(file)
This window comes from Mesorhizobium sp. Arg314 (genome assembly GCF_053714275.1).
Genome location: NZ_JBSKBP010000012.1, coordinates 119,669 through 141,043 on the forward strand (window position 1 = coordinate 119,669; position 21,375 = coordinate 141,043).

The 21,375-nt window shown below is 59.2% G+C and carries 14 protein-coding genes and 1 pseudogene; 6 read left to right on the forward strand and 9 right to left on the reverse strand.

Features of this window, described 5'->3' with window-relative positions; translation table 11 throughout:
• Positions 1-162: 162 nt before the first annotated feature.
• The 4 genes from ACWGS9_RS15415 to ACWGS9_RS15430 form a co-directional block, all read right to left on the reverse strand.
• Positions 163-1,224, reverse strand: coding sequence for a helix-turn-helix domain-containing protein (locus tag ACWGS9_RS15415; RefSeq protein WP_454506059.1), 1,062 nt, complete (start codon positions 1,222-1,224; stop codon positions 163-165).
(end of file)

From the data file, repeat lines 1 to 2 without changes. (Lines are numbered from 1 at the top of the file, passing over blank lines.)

This window comes from Mesorhizobium sp. Arg314 (genome assembly GCF_053714275.1).
Genome location: NZ_JBSKBP010000012.1, coordinates 119,669 through 141,043 on the forward strand (window position 1 = coordinate 119,669; position 21,375 = coordinate 141,043).